# Exuvia

Exuvia abstracts away everything needed to connect to your Elixir node, via both SSH and the distribution protocol.

Exuvia runs an Erlang-native SSH daemon and automatically handles authentication and authorization of users, in a way that is convenient for both development and production. No more headaches trying to `erl -remsh` through a firewall; just SSH in!

![An Exuvia connection to a node on the same machine](/../screenshots/local_connection.png?raw=true)

## Minimal configuration

Exuvia is configured entirely by setting a single environment variable, `$EXUVIA_ACCEPT`; or by setting the single app-env variable:

  config :exuvia, :accept, "..."

The value of both of these is a pseudo-URI, that represents both the `bind(3)` arguments for the SSH daemon listener, and the authentication/authorization configuration. In most cases, it's the same URI you'd have to use, as a client, to connect!

If you don't set the value at all, the default value is `"ssh://*:*@localhost:2022"`. This will start a listener on only the loopback interface, on port 2022, and will authorize any user passing any password/key.

## `$EXUVIA_ACCEPT` Examples

An OpenSSH-like public SSH server that depends on the filesystem (i.e. the host must have `/home/$user/.ssh/authorized_keys` files):

export EXUVIA_ACCEPT='ssh://'

An SSH server with a single, global password, and no public-key authentication:

export EXUVIA_ACCEPT='ssh://*:hunter2@localhost:2022'

An OpenSSH-behaving server, that only allows one particular user to authenticate, and relies on PKI (no password option):

export EXUVIA_ACCEPT='ssh://bob@localhost:2022'

An OpenSSH-behaving server, that only allows *the user the Erlang-node runs as* to authenticate, and only via PKI:

export EXUVIA_ACCEPT='ssh://$USER@localhost:2022'

A server that binds to a new ephemeral port on each node boot (important if you're running multiple instances of your node at once):

export EXUVIA_ACCEPT='ssh://localhost:0'

## GitHub authentication!

Rather than managing keys on your Erlang node host—or managing an LDAP/Kerberos server or whatever else—Exuvia allows you to use GitHub as an LDAP-like server. (GitHub does have a public API for retrieving people's public SSH keys, after all.)

This is the best thing since sliced bread if you're a small devops team (like most Elixir shops are.) A representation of your team and its credentials likely already exists on GitHub. Why duplicate it elsewhere?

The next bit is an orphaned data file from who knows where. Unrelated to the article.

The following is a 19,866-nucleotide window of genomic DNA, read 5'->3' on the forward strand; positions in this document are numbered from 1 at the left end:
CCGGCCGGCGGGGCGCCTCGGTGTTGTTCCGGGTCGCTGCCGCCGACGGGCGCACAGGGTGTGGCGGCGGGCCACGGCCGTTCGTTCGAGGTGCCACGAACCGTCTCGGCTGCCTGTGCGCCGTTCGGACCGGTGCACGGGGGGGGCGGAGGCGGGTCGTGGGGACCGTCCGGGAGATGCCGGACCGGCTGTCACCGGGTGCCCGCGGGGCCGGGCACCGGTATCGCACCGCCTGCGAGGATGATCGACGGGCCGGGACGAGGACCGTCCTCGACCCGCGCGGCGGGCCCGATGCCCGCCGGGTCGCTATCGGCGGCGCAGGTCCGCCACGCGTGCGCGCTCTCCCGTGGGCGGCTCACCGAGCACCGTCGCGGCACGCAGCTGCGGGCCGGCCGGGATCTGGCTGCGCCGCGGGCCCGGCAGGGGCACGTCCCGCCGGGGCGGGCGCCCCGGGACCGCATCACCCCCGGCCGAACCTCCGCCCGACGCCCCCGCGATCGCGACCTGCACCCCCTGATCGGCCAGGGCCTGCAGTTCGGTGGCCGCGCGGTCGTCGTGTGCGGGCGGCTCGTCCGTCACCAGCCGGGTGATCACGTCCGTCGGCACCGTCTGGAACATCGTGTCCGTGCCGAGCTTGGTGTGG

Here's the magic:

export EXUVIA_ACCEPT='github+ssh://org1,org2:mytoken@'

This line configures Exuvia to connect to GitHub using a GitHub access token—`mytoken` above—and ask it two questions about each connecting user:

1. what are their registered public keys (and does the client's SSH challenge-response match any of them)?

2. what *GitHub organizations* does the client's passed username belong to, and do any of them match any of the orgs (`org1` and `org2` above) whose members are allowed in?

This is surprisingly secure: just tell Exuvia a GitHub organization name, and suddenly exactly the set of people in that organization will be able to connect to your node, using exactly the keys they have registered with GitHub. This is pleasantly stateless: it works just as well on your development machine as it does on a production server. You can just leave it running everywhere your code is. Say goodbye to local dummy auth strategies.👋

And don't worry: the responses from GitHub are cached, so frequent visits by SSH-probing bots won't get your GitHub account disabled.

## Installation

  1. Add `exuvia` to your list of dependencies in `mix.exs`:

  def deps, do: [
    {:exuvia, "~> 0.2.0"}

  2. Set the `$EXUVIA_ACCEPT` environment variable, or add the app-env var to your `config.exs`.

(My own preferred setup is to put the environment variable in a [direnv]( `.envrc` file during development, and then, in production, to make the environment variable a Kubernetes secret attached to the deployment.)

#### Ecosystem preparation for the GitHub authentication strategy

1. [Create a GitHub personal access token]( The token's owner should be a user with the right to view the organization's member list.

2. Ensure, for each GitHub user that should be able to connect, that [their visibility within your GitHub organization is set to public]( Users with private visibility don't appear in the organization's members list.

3. Ensure your users [have their up-to-date SSH keys registered with GitHub](